Analysis of competition experiments with AFFINImeter
The versatility of the experimental setup in AFFINImeter-ITC permits the analysis of ITC competition experiments in its various formats. As an illustration, the following lines describe the analysis of an ITC isotherm resulting from a competitive experiment where a solution of a receptor in titrated with mixture of two competing ligands.
AFFINImeter contains a series of examples with which users can practice and learn the overall process of data fitting: from equipment and data uploading to fitting model design and data fitting.
In this post we will review an example of a competitive model fitting model used to analyze the experiment data of two ligands in the syringe competing for binding to the same receptor.
Practical case: competitive binding model
The AFFINImeter example “competitive binding model” illustrates an ITC experiment where two ligands, “A” and “B” compete with each other for binding to the receptor “M”.
This situation corresponds to a binding model consisting of three free species (A, B and M) two binding equilibria representing the interaction of M with A and M with B
The model was designed with the “reaction builder” and stored in “models”.The equipment used is decribed and stored in “equipments”. The dataseries is uploaded and stored in “dataseries”. When the dataseries is uploaded, the user has to complete the information relative to the equipment used and the species concentration. In this particular case (where there is a competitor “B”).
How to fit a project with AFFINImeter
1- Go to PROJECT MANAGEMENT and create a new PROJECT an a new FIT SUBPROJECT.
- Add the dataseries created previously to the subproject.
- Select the model created previously.
- Keep all the default values in FitSetting.
2- Press Run button.
This Steps are described in the following Video Tutorial:
You can follow this tutorial in AFFINImeter, the Experimental Data and Binding model are stored in your own AFFINImeter account. If you hasn’t registered yet go to the AFFINImeter Software WebPage to get your account.
Ref: W. B. Turnbull, Divided we fall? Studying low-affinity fragments of ligands by ITC. GE Healthcare Life Sciences protocol, 2011, pp 1-11.
Isothermal titration Calorimetry experiments of a ligand binding to a macromolecule with multiple independent sites
A successful Isothermal Titration Calorimetry (ITC) experiment requires the acquisition of high quality experimental data together with a careful analysis. Choosing the right binding model to fit the ITC isotherm is critical in order to get the true thermodynamic profile of the interaction. Often, the main limitation to achieve good results arises when the evaluation software lacks of the mathematical model that best describes our binding experiment. A good example is the case of a ligand binding to a macromolecule with multiple independent sites, i.e ligand – DNA interactions (1). Until now the readily available mathematical models to fit such experiments was limited to one or two sets of “n” independent identical sites; frequently, these models offer a poor description of the interaction due to the inherent higher complexity of the system, where many distinct binding equilibria coexist.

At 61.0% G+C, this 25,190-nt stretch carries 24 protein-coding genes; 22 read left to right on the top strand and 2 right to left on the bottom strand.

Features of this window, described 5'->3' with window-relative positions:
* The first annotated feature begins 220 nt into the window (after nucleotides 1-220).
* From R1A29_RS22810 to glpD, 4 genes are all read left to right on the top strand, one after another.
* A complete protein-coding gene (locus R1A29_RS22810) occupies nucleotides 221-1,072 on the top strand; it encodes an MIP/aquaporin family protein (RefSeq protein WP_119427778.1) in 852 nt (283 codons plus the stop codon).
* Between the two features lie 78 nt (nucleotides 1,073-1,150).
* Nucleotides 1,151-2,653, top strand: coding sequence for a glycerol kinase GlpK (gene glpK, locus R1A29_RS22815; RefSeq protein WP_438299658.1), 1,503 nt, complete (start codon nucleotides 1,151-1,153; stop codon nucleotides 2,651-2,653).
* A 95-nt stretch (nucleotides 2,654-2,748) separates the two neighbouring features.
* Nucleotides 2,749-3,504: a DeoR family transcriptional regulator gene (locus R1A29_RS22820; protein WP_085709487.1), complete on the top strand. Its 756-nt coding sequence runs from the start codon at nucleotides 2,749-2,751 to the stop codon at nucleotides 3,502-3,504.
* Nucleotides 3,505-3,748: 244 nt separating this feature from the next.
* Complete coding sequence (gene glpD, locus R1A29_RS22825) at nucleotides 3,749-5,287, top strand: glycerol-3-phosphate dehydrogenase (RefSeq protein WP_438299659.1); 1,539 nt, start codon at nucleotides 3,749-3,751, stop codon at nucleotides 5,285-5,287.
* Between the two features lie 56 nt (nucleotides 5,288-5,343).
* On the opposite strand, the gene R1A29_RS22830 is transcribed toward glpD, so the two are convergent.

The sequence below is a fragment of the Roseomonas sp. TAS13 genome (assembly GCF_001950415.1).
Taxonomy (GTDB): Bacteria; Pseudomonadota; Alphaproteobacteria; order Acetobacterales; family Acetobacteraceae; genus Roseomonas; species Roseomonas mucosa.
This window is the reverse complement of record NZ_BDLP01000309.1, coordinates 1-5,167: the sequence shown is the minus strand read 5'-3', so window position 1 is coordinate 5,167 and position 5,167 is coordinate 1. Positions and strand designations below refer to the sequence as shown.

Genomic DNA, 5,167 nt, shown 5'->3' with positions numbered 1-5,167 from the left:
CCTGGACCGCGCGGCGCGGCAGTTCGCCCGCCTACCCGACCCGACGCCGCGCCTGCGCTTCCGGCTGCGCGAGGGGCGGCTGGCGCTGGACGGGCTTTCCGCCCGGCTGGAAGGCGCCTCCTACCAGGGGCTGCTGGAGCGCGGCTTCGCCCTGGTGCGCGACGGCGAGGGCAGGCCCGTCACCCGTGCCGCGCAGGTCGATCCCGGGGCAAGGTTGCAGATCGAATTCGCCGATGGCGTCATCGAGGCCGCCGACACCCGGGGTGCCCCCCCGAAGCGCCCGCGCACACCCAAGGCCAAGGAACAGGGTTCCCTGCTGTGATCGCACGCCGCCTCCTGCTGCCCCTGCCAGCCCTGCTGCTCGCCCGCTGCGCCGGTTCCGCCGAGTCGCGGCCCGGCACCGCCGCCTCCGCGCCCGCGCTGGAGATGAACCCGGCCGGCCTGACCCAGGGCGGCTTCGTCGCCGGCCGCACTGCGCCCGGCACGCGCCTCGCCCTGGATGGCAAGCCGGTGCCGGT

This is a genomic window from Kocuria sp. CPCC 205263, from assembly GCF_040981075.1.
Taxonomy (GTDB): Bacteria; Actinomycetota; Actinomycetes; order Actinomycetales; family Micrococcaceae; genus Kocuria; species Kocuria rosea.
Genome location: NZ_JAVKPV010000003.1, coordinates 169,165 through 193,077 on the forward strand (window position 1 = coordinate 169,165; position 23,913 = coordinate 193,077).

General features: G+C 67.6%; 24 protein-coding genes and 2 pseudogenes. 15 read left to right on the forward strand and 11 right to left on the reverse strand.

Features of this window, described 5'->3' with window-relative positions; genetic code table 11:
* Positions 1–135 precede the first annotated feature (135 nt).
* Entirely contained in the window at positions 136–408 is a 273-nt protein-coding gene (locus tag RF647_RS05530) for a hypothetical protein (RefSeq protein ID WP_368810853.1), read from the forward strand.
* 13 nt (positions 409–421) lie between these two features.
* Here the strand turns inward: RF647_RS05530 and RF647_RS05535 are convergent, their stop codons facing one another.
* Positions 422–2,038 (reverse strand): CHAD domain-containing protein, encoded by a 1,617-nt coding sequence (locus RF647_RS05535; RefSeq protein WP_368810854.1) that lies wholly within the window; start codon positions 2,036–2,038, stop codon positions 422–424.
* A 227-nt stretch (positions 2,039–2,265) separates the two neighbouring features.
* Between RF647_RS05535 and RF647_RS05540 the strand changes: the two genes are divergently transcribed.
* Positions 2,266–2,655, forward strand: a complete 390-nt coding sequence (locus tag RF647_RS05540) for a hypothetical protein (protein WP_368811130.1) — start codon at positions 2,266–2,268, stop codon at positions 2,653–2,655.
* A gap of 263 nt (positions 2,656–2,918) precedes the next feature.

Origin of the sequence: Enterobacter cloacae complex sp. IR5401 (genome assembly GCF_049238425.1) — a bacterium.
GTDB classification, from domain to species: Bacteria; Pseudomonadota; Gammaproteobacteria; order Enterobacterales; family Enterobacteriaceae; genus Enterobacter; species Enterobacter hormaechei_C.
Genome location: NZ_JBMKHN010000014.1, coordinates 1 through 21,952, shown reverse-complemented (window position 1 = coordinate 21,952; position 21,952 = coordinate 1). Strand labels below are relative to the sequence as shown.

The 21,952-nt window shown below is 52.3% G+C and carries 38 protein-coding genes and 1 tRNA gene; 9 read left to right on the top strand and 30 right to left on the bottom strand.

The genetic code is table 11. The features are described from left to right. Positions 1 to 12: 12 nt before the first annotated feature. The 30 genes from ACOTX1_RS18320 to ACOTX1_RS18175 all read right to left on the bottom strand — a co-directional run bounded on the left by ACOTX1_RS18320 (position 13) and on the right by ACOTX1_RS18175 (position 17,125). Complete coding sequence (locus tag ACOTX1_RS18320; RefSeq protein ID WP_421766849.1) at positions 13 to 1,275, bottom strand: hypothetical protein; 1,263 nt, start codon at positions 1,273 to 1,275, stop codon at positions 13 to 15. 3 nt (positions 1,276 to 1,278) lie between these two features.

Multiple Sets of Independent Sites
AFFINImeter ITC offers an unlimited number of user-defined binding models. Particularly, it counts with a feature to easily design models based on multiple independent binding sites. Here, a model with a number of sets of independent sites can be created with no limitation in the number of sets or sites. Noteworthy, the number of sites in each set can be considered as a fitting parameter throughout the data analysis. As an illustration, the following figure shows the reaction parameters of a model generated with AFFINImeter that describes a ligand binding to a receptor having 3 sets of sites, each set having an unknown number of sites. Fitting the experimental data to such model yields the microscopic association constant (K) and the change in enthalpy (ΔH) of the ligand binding to each site type, and the number of sites in each set (n).
These binding models, described by numerous variable parameters, may end up in an over-parameterized fitting function. Thus, the best strategy to achieve a robust and consistent analysis involves the global fitting of several ITC curves acquired under different experimental conditions. In this sense, AFFINImeter also supports global fitting of multiple isotherms wherein parameter linkage between curves is used to decrease the relative number of estimated parameters per experiment.
(1) Methods 2007, 42, 162–172.
Use of precise Standard Reactions for Isothermal Titration Calorimeter Validation
Many published papers report inconsistent thermodynamic values of the same interactions between chemical reactants or macromolecular binding. One of the reasons for this discrepancies is the difficulty of repeating the same conditions in the ITC experiments (buffer, pH, concentrations, ionic strength, source of the materials…). But users start to be more aware that some systematic errors of the calorimeters may also have an important effect in the reported values.
For instance, the interaction between 4-carboxybenzenesulfonamide and bovine carbonic anhydrase II is considered a standard reaction to be measured by ITC and its enthalpy has been measured by 14 operator using different calorimeters (1). The resulting value considering all these independent measurements is -10.4±2.5 kcal·mol-1. The error of the enthalpy is surprisingly high and significantly higher than those typically reported for ITC measurements.
Baranauskiené and co-workers (1) suggest the use of precise standard reactions for Isothermal Titration calorimeter validation after the calibration. The table below shows the series of chemical reaction they propose as standards where the enthalpy of binding has been determined to high precision and the reagents are readily available from commercial sources.